Wednesday, July 19, 2017

Fire Engine Financing: The Payoff Early Myth

I hear it every day

"Can we pay off early?"

Fire departments choose a longer term (more years) for the lower payment and plan to pay it off early.   The goal is to save money.

Why this never gets you what you want

There are 2 reasons why this strategy never works as planned.
  1. Nobody pays off early.  Even though almost 100% ask, less than 2% of fire departments actually pay off early.  They just pay the lower payment for a longer time and pay a lot more interest.
  2. It misses how interest is calculated.  For everyone who does pays off, they pay off with only a few years left.  The problem is that most of the interest has already been paid.  This strategy forgets that the most savings occur when you pay at the beginning, not the end.  Here's a chart to show the difference:
Compare the costs of financing longer and paying off early
Comparison of financing terms and interest paid
The red bars show the interest you pay by financing the truck over 10 years and paying off after 5 years.  The green bars show the interest paid by financing over 5 years.


The strategy of financing long and paying off early as a money saving move is a myth.  Don't fall for it.
Next week, we'll show you how to avoid this myth.

Stay safe!
John R. Hill
First Bankers

Wednesday, July 12, 2017

Why your council won't buy a new fire truck

It's simple.

They believe that any alternative to buying a new truck is cheaper than buying a new truck.

But their belief is usually based on wrong math

That's only natural.  They see the price tag of a new apparatus ($500,000?!?!?) and think that HAS to be the most expensive decision.  But they're missing the costs of not buying completely.

So, you have to provide the correct economic comparison.  Which includes the TOTAL costs of buying or not buying.

The good news is that there are only 3 reasons for not buying a new fire truck so you don't have to prepare for a lot of different calculations.  You only have to find out which reason your council has and develop a fire truck justification calculation for that reason.

The double good news is that we provide a Fire Truck Justification Kit to help you do the math for each of the 3 reasons.  Simply download your Kit at:


You have to do the math for your council because they won't do it on their own.  They will see the cost of a new apparatus and decide not to decide.

Stay safe!
John R. Hill
First Bankers

Wednesday, July 5, 2017

Why there will be fewer fire departments

As I stated in last week's column, there will be fewer fire departments in the future

The question is:  Why? And how will this happen?

Why this will happen

The fire service is under 2 major economic forces that will shape it's future.

First, the cost of providing service is rising faster than the revenues to support it.  As this happens, organizations will look to eliminate inefficiencies.  That means fewer leaders to lead more people, specialized and rarely used equipment to be shared among more organizations, and goals of buying services (think insurance) cheaper.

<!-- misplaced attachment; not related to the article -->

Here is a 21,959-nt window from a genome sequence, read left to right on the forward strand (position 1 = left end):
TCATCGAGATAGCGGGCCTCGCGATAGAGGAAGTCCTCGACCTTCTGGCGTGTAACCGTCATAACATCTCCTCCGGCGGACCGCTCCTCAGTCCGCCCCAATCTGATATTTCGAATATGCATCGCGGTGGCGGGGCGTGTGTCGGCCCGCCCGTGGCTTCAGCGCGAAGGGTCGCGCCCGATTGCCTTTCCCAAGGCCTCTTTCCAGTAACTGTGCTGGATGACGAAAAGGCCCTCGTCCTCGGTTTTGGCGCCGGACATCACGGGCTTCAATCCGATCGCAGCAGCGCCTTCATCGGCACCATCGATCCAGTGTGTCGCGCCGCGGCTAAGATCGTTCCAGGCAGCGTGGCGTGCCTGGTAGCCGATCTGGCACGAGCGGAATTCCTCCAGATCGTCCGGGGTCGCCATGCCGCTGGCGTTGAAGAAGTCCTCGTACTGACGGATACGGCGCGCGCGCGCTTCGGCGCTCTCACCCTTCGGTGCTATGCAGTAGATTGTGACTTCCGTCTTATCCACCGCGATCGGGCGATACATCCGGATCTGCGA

Second, and this is the biggie, the fire service is transitioning from a volunteer labor force to a career labor force.  So, what was (nominally) free labor will now have a large cost attached to it.

How will this happen

As budgets strain under the 2 forces above, government agencies will be forced to find efficiencies to provide service for less cost.  We've already seen the first wave of this happening as we read about department mergers frequently in fire publications and newspapers.

As this trend intensifies, more communities will see the economic benefit from their neighbor of merging their department with another department.  The justification to do so will simply be in the savings realized.


There will be fewer fire departments in the future.  I can not and do not speak about the quality of the service provided in such a scenario.  I'm not qualified to do so.  But I am qualified to write about the economic reasons why this will happen.  And to help your department stay ahead of this eventuality.

Stay safe!
John R. Hill
First Bankers

Wednesday, June 28, 2017

A United States with only 3000 fire departments

Is it possible that 90% of current fire departments will be gone in the future?

It certainly is possible.  And while a final number is impossible to forecast, it is a certainty that most fire departments today will be gone sometime in the future.

A conversation I have every day

I talk with fire departments about economic, budget, and money issues every day.  It's just what my life is.

And I hear the same things with everyone I speak with:
  • Costs are rising faster than revenues and budgets. 
  • People aren't volunteering anymore so "free" labor will be replaced by paid labor
Both of these trends are what economists call leading indicators.  That means these things happen first before other things can happen.

And these two trends indicate an industry that will be ripe for consolidation.  That means fewer organizations will do the work of more orgainzations.


The trends are clear.  There will be fewer fire departments serving the U.S. in the future.  Next week, we'll dig into why this will happen in more detail.

Stay safe!
John R. Hill
First Bankers